Persona non grata and middle-aged man terrible Lars von Trier returns to Cannes with serial killer black comedy The House That Jack Built, as slick as viscera and as vile as the subject it portrays.
There’s a scene near the start of The House That Jack Built which pretty much sums up the film. An uppity woman – Uma Thurman – flags down Jack (Matt Dillon) to give her a lift. Her car has a flat and her jack is broken. Would he help? Of course, the woman is so worldly as to know not to get into a vehicle with a stranger and immediately starts joking about him being a serial killer. The scene is interminable, an extended gag basically, because he is a serial killer. Ha ha. And he will bash her stupid blabbing face in with a ‘jack’. Geddit? Like his name? And who can blame him? She was literally asking for it, right?
This is the first incident of five which will serve as chapters through which Jack – in dialogue with the unseen Verge (the Yoda-ish Euro tones of Bruno Ganz) – will tell his tale, explain his motivation and chronicle his career of murder. Like John Doe in Se7en, Jack considers himself an artist – enter some clips of Glenn Gould – though frustrated by the fact he is an engineer who longs to be an architect. His murders are compositions and, although initially hampered by acute OCD (which then disappears for no real reason), Jack proves a knack for killing. We only get to see his selected works, as he claims to have killed over 60 victims later in the film, and the corpses pile up in a walk-in freezer on Prospect Street.
Jack admits to his psychopathy, displaying a series of cards with attributes like Bob Dylan in the video to Subterranean Homesick Blues. We see his attempts to pass for normal, his strategies and techniques, his artistry. Just as grapes must decompose to produce wine, so his victims – overwhelmingly women – must die to produce the photographs he sends to the local press. Or maybe he is an addict, soothing his own pain. The film and Jack are fascinated by themselves; the victims are just material for more gags. Much like the woman’s body that gets dragged behind his van leaving a long red brush stroke. Oh, stop Lars. Stop.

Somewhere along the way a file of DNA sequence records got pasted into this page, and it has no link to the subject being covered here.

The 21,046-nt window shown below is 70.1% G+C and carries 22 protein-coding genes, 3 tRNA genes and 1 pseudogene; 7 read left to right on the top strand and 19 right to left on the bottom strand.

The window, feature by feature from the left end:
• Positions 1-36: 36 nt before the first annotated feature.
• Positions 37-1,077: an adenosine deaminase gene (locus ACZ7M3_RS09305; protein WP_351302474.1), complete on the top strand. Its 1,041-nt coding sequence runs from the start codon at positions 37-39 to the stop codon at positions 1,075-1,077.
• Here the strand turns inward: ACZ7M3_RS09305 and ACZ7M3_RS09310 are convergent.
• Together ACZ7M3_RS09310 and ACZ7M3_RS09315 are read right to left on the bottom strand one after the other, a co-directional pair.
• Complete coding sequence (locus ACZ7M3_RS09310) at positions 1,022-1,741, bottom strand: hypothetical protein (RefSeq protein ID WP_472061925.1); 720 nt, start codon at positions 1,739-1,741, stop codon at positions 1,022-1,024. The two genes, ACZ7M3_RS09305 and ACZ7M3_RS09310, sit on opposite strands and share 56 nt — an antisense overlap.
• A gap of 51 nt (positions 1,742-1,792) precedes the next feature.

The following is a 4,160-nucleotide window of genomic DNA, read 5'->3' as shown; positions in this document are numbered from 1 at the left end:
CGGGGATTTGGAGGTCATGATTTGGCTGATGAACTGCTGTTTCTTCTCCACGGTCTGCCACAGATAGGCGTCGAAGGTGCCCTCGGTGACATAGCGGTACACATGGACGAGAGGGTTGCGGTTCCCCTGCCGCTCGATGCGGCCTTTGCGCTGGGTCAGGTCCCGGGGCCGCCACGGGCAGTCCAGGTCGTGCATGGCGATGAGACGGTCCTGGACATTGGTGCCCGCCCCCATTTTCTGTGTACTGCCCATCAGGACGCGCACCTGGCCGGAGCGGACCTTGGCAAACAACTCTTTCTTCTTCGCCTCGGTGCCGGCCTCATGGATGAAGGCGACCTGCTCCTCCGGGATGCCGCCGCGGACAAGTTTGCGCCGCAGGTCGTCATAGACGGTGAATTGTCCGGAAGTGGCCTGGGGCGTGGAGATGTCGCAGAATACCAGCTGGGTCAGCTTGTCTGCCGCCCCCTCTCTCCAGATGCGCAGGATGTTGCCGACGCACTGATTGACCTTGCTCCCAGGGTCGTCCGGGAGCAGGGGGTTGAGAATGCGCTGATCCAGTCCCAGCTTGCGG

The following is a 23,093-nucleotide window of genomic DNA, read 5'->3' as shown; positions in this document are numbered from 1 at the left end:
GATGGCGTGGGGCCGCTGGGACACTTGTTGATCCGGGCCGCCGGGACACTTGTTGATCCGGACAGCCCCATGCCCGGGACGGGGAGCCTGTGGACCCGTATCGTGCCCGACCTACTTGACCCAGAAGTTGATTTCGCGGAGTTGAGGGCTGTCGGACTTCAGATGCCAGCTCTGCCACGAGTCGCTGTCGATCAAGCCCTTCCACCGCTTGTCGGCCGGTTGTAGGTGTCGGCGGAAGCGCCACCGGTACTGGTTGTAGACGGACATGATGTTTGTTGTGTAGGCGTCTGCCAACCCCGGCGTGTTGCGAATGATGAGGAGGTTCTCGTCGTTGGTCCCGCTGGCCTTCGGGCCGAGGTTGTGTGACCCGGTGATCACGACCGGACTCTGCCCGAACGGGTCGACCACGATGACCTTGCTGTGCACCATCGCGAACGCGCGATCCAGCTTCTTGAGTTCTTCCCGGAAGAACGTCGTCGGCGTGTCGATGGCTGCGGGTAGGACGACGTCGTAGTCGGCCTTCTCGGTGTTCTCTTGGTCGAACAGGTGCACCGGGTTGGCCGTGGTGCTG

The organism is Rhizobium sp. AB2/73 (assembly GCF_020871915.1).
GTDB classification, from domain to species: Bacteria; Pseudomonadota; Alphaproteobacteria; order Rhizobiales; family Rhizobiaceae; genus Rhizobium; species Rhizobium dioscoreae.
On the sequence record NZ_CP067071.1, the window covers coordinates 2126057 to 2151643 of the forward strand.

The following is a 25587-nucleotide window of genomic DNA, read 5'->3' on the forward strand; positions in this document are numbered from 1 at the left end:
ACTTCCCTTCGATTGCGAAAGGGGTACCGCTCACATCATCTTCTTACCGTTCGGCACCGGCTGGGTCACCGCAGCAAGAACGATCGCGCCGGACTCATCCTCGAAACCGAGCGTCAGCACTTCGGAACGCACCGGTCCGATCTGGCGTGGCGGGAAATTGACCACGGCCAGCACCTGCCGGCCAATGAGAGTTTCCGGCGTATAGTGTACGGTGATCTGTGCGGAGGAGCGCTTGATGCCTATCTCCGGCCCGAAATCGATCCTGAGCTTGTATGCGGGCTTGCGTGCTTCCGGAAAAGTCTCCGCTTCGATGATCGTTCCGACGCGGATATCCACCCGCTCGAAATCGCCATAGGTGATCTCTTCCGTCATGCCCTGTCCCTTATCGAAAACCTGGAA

Of course, the great Dane is a compulsive provocateur and this Portrait of the Artist as a Serial Killer is predictably shocking. As well as the violence and mutilation perpetrated on women and children with ironic detachment, Jack also recites an observation about the beauty of the Stuka dive bomber which von Trier himself made in interviews prior to the infamous “I’m a Nazi” Cannes press conference. We get clips of von Trier movies to show how suffering and mutilation have been used to make ‘art’. And in a search for fresh fields on which to cause outrage and consternation, Jack talks up how “men are born guilty” and how unjust that is. Like Jordan Peterson with a murder van. With no apparent sexual urges, Jack is the incel Übermensch. #MeToo that, assholes.
Despite Verge’s weary irony, it is Jack’s view that prevails. And von Trier loads the deck. All von Trier films exist in his own fictional universe, somewhere between the USA and Denmark; mythology and pulp. When victims call for help, it’s difficult to know whether no help comes because of the horrific indifference of the world, or because of the horrific indifference of von Trier’s world. Even Verge’s countervoice is really an acting of dishonest ventriloquism on the part of the director.
Technically, the film is as neatly put together as Jack’s plan for an actual house he never manages to build. Dillon makes a convincing fist of the role, but there’s nothing here we haven’t seen already in Man Bites Dog or American Psycho, or any of the other umpteenth serial killers where we have seen men murder women with apparent impunity. There’s an almost insultingly glib metaphysical epilogue, though with some nice visuals. After all is said and done, ‘The House that Lars Built’ is an impressive construction for an obnoxious purpose. In fact, the best criticism comes from Talking Heads and their song Psycho Killer: “You’re talking a lot but you’re not really saying anything.”
The 71st Cannes Film Festival takes place from 8-19 May.
John Bleasdale | @drjonty